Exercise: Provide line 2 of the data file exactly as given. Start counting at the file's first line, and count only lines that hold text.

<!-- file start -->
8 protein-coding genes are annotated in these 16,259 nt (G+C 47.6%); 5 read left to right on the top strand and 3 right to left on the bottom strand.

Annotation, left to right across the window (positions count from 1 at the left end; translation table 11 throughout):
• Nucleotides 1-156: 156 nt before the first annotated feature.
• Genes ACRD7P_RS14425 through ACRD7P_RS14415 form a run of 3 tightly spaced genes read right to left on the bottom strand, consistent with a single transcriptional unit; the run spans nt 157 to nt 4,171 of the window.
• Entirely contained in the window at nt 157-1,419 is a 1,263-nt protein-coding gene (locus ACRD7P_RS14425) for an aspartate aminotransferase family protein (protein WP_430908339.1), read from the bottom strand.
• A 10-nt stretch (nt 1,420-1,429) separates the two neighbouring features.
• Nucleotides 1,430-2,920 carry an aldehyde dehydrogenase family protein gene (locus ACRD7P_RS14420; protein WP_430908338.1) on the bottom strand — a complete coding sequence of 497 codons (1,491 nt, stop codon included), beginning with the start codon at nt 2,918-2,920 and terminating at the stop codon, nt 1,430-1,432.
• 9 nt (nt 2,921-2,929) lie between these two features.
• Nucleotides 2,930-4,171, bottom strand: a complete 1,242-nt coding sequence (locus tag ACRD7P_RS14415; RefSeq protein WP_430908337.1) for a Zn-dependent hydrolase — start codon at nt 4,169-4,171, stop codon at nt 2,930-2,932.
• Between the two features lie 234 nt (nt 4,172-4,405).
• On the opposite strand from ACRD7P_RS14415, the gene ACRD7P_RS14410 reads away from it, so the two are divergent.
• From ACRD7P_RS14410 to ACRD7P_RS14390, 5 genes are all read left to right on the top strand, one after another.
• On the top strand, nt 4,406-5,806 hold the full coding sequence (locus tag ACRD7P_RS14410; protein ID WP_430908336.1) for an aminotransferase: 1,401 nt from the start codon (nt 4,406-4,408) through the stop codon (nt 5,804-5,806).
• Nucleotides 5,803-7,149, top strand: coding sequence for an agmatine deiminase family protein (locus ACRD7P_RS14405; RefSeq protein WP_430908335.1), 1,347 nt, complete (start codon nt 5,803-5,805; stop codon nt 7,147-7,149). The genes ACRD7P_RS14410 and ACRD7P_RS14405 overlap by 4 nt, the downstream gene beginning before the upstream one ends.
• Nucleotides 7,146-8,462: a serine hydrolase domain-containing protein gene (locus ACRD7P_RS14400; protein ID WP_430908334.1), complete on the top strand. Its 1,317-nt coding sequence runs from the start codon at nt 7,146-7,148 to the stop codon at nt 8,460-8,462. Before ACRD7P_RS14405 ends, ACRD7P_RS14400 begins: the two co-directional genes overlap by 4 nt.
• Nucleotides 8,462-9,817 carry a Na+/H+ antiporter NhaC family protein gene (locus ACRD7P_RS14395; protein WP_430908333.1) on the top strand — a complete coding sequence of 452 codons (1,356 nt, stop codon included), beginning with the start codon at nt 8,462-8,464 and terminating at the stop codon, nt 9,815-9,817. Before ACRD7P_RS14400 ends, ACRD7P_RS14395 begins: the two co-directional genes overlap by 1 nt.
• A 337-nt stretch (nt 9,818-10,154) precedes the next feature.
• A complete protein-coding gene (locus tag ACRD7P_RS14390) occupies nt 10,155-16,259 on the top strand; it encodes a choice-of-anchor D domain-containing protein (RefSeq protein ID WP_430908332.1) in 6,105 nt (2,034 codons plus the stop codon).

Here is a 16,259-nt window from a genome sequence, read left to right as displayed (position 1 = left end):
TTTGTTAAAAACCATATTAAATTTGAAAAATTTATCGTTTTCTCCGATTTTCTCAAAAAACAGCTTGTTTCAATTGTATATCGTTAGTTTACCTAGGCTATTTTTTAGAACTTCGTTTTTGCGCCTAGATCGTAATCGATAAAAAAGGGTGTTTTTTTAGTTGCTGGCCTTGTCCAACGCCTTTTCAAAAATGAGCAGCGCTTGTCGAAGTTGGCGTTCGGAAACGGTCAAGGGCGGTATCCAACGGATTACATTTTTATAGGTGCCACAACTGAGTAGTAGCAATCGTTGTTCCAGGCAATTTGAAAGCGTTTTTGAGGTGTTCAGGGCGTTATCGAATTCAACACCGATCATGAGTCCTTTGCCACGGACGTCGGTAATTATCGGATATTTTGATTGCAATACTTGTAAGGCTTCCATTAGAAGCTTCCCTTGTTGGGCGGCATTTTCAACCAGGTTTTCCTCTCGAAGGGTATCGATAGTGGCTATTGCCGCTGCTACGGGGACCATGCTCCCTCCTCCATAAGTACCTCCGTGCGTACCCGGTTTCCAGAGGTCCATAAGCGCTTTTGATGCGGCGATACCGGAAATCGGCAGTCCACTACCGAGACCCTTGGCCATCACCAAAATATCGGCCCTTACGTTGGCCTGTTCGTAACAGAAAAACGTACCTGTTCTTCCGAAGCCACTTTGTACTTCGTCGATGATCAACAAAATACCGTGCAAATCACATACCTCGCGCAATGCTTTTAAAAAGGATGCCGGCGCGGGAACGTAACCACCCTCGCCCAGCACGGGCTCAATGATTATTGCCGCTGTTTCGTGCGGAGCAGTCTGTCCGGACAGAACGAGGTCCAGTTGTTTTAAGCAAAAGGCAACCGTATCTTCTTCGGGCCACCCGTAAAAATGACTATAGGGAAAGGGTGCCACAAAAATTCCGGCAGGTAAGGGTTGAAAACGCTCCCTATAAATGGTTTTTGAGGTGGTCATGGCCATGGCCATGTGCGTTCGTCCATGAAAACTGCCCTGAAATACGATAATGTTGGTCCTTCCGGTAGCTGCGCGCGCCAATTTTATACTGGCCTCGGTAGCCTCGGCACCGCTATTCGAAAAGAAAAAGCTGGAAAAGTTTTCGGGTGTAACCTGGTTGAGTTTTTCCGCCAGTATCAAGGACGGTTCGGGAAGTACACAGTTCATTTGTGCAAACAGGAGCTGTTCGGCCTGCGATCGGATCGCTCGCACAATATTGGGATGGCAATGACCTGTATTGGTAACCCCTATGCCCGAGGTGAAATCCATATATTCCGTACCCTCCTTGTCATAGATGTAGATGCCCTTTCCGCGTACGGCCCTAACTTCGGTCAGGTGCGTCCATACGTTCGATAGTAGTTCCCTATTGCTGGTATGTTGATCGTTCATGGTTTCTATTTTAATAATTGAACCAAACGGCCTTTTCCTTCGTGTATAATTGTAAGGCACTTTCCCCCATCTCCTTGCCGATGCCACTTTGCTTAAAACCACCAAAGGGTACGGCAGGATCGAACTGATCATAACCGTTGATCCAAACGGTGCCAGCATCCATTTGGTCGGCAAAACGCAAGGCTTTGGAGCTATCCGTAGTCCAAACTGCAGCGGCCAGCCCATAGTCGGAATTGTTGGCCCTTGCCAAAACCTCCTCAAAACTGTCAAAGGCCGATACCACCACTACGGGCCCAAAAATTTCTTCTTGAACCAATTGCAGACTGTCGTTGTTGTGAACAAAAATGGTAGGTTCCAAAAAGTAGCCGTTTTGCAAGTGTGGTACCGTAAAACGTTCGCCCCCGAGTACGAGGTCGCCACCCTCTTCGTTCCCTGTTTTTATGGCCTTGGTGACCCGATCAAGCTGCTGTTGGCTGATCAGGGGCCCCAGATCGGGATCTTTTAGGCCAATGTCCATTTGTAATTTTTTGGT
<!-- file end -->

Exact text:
Annotation, left to right across the window (positions count from 1 at the left end; translation table 11 throughout):